Black Thought broke the internet earlier this month with his freestyle on Hot 97. The Roots frontman spat a vicious 10-minute rant that traced his career, name-dropped Kafka and Voltaire, and threw barbs at the youth; Funkmaster Flex nearly died. Rolling Stone asked the rapper about the performance, and Black Thought went graciously in-depth 0n an art form often shrouded in mystery. Yes, he entered the booth with pre-written lyrics, but that doesn’t mean the freestyle wasn’t improvisational:
If you know your lines and everybody else’s lines, and you have those beats in your muscle memory, then you can improvise and go off-script. And if you reach a point during the improvisation where you feel like you’re about to stutter or second-guess yourself, then you can immediately fall back on the part that you already know. So that’s what [freestyle] has evolved into. It’s like the new definition of freestyle.
The Philadelphia-born emcee also addressed his line, “Can’t explain what these lame kids are talkin’ ’bout.” Black Thought clarified that he respects young artists, just not the lame ones. He also took credit for the onomatopoeia-laden, ad-lib-heavy style sometimes called mumble rap, pointing to his early work that incorporated scatting:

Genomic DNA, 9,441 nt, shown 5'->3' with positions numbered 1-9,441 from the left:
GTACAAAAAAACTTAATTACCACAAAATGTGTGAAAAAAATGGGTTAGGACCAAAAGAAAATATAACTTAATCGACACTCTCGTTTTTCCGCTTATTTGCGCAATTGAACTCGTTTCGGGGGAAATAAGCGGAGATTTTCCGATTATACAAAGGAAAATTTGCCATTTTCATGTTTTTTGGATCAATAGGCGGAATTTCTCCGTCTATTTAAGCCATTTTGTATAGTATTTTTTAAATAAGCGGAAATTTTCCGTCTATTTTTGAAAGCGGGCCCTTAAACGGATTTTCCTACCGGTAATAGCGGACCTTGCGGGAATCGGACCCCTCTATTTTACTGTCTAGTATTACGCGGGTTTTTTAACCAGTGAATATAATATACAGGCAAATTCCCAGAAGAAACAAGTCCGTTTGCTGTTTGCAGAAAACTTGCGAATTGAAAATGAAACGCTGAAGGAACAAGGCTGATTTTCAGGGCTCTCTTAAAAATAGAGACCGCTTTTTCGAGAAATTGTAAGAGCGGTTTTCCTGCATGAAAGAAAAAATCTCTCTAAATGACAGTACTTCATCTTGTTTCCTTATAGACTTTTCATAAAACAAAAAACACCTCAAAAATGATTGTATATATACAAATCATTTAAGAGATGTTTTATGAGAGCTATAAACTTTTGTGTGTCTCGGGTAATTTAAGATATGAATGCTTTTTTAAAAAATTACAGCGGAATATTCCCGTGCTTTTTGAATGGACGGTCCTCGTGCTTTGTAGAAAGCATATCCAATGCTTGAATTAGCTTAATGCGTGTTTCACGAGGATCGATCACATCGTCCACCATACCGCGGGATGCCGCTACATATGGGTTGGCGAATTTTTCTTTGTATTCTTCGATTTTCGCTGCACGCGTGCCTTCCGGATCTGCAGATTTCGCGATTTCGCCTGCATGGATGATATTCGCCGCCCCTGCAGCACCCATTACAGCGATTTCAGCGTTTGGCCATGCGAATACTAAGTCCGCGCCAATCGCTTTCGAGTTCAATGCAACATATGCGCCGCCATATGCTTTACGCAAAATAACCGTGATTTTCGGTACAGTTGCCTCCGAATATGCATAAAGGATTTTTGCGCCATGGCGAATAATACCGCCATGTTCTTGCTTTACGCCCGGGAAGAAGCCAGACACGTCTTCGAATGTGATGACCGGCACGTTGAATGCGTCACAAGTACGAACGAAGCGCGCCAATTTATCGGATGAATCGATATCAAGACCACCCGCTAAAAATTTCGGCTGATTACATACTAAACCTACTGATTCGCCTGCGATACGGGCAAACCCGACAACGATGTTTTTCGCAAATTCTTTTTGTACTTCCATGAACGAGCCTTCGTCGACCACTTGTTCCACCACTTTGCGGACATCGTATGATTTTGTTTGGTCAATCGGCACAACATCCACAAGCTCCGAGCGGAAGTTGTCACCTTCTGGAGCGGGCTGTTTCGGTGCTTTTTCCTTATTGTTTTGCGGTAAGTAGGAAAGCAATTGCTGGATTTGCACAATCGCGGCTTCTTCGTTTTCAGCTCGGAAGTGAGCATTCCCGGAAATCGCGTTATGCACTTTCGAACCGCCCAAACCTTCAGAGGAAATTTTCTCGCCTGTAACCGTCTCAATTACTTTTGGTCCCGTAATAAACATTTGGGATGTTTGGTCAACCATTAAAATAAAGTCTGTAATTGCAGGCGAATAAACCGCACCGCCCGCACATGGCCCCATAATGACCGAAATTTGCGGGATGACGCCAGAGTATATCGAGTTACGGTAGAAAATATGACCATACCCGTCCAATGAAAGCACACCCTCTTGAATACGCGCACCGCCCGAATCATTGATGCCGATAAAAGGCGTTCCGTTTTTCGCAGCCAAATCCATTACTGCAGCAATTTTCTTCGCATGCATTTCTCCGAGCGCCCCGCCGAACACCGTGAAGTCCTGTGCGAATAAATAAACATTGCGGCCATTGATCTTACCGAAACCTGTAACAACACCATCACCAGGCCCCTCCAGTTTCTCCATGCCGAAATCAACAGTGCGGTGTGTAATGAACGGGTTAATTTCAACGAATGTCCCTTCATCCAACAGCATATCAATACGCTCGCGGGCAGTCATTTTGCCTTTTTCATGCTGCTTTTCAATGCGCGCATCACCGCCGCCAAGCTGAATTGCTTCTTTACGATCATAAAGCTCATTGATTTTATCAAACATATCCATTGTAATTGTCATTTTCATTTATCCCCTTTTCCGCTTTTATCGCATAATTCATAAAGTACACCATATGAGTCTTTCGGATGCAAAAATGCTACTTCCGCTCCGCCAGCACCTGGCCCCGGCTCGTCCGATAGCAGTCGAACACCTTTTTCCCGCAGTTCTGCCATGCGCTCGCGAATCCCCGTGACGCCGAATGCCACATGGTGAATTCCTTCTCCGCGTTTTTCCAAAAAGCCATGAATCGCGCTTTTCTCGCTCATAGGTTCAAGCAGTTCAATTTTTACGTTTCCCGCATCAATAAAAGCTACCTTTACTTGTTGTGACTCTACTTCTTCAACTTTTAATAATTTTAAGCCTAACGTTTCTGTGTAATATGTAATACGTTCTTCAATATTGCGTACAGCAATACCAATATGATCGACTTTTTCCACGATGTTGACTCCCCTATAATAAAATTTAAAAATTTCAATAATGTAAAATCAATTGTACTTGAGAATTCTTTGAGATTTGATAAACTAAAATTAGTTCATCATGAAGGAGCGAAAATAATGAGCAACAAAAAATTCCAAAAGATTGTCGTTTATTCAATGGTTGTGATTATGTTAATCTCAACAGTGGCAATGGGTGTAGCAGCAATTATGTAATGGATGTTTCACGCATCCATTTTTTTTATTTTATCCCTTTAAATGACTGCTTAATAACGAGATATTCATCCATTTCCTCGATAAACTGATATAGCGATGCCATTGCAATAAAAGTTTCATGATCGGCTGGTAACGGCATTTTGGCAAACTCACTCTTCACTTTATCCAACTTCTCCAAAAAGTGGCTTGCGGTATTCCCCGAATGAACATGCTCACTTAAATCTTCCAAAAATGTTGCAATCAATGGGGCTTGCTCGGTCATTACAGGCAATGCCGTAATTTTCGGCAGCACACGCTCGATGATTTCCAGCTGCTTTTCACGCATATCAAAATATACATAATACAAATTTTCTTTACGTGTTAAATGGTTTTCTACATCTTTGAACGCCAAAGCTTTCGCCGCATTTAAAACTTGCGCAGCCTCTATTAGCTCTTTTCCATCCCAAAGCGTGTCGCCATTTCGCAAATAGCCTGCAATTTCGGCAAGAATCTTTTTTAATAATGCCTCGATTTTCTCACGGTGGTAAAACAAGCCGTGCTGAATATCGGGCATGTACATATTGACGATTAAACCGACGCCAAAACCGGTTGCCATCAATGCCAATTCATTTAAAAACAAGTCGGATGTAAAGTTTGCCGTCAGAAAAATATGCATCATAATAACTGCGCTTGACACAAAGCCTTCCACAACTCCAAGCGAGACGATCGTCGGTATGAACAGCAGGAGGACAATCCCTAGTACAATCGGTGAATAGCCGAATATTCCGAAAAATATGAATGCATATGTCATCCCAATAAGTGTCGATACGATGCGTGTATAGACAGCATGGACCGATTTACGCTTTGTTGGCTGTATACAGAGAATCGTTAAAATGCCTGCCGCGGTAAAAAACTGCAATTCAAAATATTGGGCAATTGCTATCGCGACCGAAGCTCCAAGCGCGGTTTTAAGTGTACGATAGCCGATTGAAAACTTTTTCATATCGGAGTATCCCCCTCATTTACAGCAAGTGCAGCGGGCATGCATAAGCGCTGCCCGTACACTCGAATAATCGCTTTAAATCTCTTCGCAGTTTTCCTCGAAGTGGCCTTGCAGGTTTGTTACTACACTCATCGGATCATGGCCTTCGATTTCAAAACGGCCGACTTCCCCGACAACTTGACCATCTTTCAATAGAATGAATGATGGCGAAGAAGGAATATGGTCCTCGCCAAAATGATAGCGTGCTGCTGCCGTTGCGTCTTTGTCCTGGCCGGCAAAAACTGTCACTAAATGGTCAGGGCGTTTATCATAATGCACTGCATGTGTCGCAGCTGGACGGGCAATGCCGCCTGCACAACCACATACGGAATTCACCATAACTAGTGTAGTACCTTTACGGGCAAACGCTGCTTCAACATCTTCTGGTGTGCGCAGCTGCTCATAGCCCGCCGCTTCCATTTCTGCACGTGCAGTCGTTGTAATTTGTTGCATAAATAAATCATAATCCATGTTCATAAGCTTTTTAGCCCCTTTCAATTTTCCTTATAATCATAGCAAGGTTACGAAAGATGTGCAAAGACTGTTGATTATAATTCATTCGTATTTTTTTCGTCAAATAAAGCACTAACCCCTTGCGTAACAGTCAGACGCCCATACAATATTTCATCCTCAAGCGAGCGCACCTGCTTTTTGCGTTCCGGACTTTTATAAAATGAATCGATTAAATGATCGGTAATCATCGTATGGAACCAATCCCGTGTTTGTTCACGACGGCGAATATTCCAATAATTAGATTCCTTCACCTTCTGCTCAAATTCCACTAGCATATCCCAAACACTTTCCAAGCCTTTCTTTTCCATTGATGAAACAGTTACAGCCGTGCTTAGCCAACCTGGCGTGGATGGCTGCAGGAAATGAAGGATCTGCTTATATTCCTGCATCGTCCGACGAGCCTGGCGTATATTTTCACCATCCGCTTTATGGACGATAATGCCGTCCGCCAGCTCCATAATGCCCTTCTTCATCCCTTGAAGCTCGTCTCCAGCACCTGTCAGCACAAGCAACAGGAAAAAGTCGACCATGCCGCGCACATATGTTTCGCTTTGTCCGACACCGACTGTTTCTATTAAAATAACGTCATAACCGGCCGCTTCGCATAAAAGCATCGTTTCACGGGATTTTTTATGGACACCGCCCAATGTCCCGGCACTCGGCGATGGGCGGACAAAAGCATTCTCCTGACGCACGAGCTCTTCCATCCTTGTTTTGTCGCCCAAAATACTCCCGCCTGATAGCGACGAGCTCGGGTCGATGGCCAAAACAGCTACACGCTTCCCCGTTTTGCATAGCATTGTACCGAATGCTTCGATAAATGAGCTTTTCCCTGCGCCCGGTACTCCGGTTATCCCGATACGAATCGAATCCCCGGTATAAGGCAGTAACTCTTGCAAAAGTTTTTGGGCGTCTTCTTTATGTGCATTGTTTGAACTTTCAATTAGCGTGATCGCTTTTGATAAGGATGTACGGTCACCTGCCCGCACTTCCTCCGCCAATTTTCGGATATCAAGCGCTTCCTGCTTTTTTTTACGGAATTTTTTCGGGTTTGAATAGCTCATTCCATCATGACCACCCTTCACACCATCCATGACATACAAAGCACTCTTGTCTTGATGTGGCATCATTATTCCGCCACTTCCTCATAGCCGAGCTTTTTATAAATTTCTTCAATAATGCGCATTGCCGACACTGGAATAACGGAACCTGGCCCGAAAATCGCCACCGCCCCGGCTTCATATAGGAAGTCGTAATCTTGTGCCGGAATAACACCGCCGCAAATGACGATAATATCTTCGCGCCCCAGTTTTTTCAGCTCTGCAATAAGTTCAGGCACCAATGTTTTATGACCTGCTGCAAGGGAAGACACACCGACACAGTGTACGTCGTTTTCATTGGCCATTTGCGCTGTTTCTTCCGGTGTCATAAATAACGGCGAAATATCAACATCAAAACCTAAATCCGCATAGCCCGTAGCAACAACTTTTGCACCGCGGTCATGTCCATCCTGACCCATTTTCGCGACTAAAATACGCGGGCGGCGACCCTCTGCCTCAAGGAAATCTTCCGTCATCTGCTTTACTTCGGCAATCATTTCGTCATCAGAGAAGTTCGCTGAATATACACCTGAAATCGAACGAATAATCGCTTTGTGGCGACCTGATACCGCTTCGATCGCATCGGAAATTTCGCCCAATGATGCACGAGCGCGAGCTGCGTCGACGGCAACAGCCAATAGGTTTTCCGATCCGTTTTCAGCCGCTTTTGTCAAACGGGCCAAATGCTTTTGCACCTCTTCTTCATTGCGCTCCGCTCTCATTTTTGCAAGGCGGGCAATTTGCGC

Lots of people are saying that I shut down mumble rap in one 10-minute setting. But that wasn’t my intention, because mumble rap – if we go back – that’s something I invented. I invented rapping without actually using the words. … [W]ith songs like “Don’t Say Nuthin’,” freestyles like “New Year’s At Jay Dee’s,” I essentially invented mumble rap, where you go for many bars without saying any words. And when I did it, it came from a place of being inspired by scatting.
You can read the entire conversation here. Listen to “New Year’s At Jay Dee’s” below.